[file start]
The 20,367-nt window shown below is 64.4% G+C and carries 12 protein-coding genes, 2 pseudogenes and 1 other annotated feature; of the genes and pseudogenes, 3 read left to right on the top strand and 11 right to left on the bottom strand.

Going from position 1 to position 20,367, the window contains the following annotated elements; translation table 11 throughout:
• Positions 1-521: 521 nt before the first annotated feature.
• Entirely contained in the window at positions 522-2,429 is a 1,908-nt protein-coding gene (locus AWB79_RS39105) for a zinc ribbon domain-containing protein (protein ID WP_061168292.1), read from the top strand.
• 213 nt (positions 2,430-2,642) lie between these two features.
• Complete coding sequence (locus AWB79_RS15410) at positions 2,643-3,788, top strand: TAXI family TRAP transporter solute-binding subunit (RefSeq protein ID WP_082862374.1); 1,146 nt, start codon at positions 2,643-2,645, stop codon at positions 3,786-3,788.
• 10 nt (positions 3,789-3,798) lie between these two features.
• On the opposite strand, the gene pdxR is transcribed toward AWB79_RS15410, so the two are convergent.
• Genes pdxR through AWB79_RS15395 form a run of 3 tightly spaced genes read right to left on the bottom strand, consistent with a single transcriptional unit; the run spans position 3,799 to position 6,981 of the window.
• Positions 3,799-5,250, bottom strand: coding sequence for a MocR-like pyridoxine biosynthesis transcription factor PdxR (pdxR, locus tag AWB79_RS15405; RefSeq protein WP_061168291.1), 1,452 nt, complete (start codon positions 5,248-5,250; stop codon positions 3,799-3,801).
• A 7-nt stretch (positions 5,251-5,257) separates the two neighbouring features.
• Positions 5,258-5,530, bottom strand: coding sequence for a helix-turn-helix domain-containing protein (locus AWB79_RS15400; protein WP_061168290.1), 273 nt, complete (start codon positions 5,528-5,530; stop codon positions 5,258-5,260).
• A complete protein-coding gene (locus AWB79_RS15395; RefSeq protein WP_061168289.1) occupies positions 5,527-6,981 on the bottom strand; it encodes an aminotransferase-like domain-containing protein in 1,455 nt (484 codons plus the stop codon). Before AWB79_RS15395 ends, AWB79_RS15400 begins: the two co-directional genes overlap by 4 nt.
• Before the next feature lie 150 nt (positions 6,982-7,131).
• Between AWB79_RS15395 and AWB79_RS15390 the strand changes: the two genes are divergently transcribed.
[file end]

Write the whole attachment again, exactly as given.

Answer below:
The 20,367-nt window shown below is 64.4% G+C and carries 12 protein-coding genes, 2 pseudogenes and 1 other annotated feature; of the genes and pseudogenes, 3 read left to right on the top strand and 11 right to left on the bottom strand.

Going from position 1 to position 20,367, the window contains the following annotated elements; translation table 11 throughout:
• Positions 1-521: 521 nt before the first annotated feature.
• Entirely contained in the window at positions 522-2,429 is a 1,908-nt protein-coding gene (locus AWB79_RS39105) for a zinc ribbon domain-containing protein (protein ID WP_061168292.1), read from the top strand.
• 213 nt (positions 2,430-2,642) lie between these two features.
• Complete coding sequence (locus AWB79_RS15410) at positions 2,643-3,788, top strand: TAXI family TRAP transporter solute-binding subunit (RefSeq protein ID WP_082862374.1); 1,146 nt, start codon at positions 2,643-2,645, stop codon at positions 3,786-3,788.
• 10 nt (positions 3,789-3,798) lie between these two features.
• On the opposite strand, the gene pdxR is transcribed toward AWB79_RS15410, so the two are convergent.
• Genes pdxR through AWB79_RS15395 form a run of 3 tightly spaced genes read right to left on the bottom strand, consistent with a single transcriptional unit; the run spans position 3,799 to position 6,981 of the window.
• Positions 3,799-5,250, bottom strand: coding sequence for a MocR-like pyridoxine biosynthesis transcription factor PdxR (pdxR, locus tag AWB79_RS15405; RefSeq protein WP_061168291.1), 1,452 nt, complete (start codon positions 5,248-5,250; stop codon positions 3,799-3,801).
• A 7-nt stretch (positions 5,251-5,257) separates the two neighbouring features.
• Positions 5,258-5,530, bottom strand: coding sequence for a helix-turn-helix domain-containing protein (locus AWB79_RS15400; protein WP_061168290.1), 273 nt, complete (start codon positions 5,528-5,530; stop codon positions 5,258-5,260).
• A complete protein-coding gene (locus AWB79_RS15395; RefSeq protein WP_061168289.1) occupies positions 5,527-6,981 on the bottom strand; it encodes an aminotransferase-like domain-containing protein in 1,455 nt (484 codons plus the stop codon). Before AWB79_RS15395 ends, AWB79_RS15400 begins: the two co-directional genes overlap by 4 nt.
• Before the next feature lie 150 nt (positions 6,982-7,131).
• Between AWB79_RS15395 and AWB79_RS15390 the strand changes: the two genes are divergently transcribed.